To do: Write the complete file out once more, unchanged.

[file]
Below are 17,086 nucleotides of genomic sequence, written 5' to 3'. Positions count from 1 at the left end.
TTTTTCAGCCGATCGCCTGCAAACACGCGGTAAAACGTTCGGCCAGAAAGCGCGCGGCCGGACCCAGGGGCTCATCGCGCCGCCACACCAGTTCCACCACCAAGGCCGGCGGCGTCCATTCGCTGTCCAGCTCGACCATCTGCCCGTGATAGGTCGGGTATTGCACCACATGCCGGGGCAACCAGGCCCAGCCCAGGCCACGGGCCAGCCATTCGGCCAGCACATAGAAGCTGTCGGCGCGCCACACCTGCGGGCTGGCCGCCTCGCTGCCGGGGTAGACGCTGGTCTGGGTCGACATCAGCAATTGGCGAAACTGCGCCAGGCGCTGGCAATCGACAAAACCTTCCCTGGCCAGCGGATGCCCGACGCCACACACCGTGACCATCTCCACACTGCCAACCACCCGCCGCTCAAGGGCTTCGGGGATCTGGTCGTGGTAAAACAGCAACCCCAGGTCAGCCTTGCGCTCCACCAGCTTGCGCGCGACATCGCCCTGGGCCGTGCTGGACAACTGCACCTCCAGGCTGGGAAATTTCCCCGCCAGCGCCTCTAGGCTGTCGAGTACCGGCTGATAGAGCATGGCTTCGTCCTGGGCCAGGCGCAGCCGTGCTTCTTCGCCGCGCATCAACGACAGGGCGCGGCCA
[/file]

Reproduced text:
Below are 17,086 nucleotides of genomic sequence, written 5' to 3'. Positions count from 1 at the left end.
TTTTTCAGCCGATCGCCTGCAAACACGCGGTAAAACGTTCGGCCAGAAAGCGCGCGGCCGGACCCAGGGGCTCATCGCGCCGCCACACCAGTTCCACCACCAAGGCCGGCGGCGTCCATTCGCTGTCCAGCTCGACCATCTGCCCGTGATAGGTCGGGTATTGCACCACATGCCGGGGCAACCAGGCCCAGCCCAGGCCACGGGCCAGCCATTCGGCCAGCACATAGAAGCTGTCGGCGCGCCACACCTGCGGGCTGGCCGCCTCGCTGCCGGGGTAGACGCTGGTCTGGGTCGACATCAGCAATTGGCGAAACTGCGCCAGGCGCTGGCAATCGACAAAACCTTCCCTGGCCAGCGGATGCCCGACGCCACACACCGTGACCATCTCCACACTGCCAACCACCCGCCGCTCAAGGGCTTCGGGGATCTGGTCGTGGTAAAACAGCAACCCCAGGTCAGCCTTGCGCTCCACCAGCTTGCGCGCGACATCGCCCTGGGCCGTGCTGGACAACTGCACCTCCAGGCTGGGAAATTTCCCCGCCAGCGCCTCTAGGCTGTCGAGTACCGGCTGATAGAGCATGGCTTCGTCCTGGGCCAGGCGCAGCCGTGCTTCTTCGCCGCGCATCAACGACAGGGCGCGGCCA